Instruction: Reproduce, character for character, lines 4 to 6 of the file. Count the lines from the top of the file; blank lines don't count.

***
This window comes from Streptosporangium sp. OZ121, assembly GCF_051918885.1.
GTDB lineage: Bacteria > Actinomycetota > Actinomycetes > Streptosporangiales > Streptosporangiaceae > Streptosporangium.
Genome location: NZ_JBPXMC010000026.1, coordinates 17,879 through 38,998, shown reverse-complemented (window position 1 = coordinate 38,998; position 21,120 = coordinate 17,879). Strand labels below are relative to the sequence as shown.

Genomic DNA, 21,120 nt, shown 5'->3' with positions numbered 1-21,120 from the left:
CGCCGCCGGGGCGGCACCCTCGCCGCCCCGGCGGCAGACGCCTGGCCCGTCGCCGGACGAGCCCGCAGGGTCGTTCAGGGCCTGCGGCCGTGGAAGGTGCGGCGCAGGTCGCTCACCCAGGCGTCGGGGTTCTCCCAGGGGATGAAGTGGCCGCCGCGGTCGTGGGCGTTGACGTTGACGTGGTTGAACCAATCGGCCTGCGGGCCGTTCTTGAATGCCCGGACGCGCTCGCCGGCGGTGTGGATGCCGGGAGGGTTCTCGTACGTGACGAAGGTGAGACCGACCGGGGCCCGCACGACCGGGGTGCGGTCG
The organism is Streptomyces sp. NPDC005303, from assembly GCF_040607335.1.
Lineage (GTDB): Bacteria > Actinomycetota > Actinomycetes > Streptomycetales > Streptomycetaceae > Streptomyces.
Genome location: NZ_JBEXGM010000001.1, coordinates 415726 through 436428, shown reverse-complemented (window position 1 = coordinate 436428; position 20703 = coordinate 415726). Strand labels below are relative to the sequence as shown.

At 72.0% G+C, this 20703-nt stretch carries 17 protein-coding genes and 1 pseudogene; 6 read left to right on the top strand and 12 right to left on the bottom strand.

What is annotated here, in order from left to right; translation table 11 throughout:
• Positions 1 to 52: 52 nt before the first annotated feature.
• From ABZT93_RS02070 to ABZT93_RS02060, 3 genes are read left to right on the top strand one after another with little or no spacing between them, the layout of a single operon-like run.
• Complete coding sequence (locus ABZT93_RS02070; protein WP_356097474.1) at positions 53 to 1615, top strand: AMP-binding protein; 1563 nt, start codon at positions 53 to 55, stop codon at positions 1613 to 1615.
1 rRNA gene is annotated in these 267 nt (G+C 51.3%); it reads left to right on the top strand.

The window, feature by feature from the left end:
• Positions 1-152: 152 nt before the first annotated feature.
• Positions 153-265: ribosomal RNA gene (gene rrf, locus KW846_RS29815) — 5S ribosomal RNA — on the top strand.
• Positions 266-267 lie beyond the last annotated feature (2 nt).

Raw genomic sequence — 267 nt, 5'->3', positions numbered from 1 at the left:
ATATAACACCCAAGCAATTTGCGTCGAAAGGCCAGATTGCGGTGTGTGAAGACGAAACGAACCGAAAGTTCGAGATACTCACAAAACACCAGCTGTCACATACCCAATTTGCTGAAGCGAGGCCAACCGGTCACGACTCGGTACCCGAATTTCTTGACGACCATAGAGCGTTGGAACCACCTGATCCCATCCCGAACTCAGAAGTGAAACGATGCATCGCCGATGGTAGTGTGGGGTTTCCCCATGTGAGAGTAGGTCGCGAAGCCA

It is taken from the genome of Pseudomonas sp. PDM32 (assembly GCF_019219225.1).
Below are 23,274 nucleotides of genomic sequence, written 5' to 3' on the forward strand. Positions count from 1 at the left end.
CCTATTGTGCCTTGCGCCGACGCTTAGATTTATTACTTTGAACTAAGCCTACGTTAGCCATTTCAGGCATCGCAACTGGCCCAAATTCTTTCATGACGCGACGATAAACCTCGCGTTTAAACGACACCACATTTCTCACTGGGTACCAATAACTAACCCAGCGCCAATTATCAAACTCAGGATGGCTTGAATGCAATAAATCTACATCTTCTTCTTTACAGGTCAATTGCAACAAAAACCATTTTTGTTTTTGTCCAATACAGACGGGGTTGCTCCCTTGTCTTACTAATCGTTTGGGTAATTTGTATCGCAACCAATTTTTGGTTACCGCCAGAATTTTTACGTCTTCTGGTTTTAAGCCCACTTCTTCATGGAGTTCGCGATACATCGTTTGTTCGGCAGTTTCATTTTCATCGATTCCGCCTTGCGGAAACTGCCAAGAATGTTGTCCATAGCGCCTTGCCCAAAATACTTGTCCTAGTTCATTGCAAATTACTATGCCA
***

Genomic DNA, 21,120 nt, shown 5'->3' with positions numbered 1-21,120 from the left:
CGCCGCCGGGGCGGCACCCTCGCCGCCCCGGCGGCAGACGCCTGGCCCGTCGCCGGACGAGCCCGCAGGGTCGTTCAGGGCCTGCGGCCGTGGAAGGTGCGGCGCAGGTCGCTCACCCAGGCGTCGGGGTTCTCCCAGGGGATGAAGTGGCCGCCGCGGTCGTGGGCGTTGACGTTGACGTGGTTGAACCAATCGGCCTGCGGGCCGTTCTTGAATGCCCGGACGCGCTCGCCGGCGGTGTGGATGCCGGGAGGGTTCTCGTACGTGACGAAGGTGAGACCGACCGGGGCCCGCACGACCGGGGTGCGGTCG
The organism is Streptomyces sp. NPDC005303, from assembly GCF_040607335.1.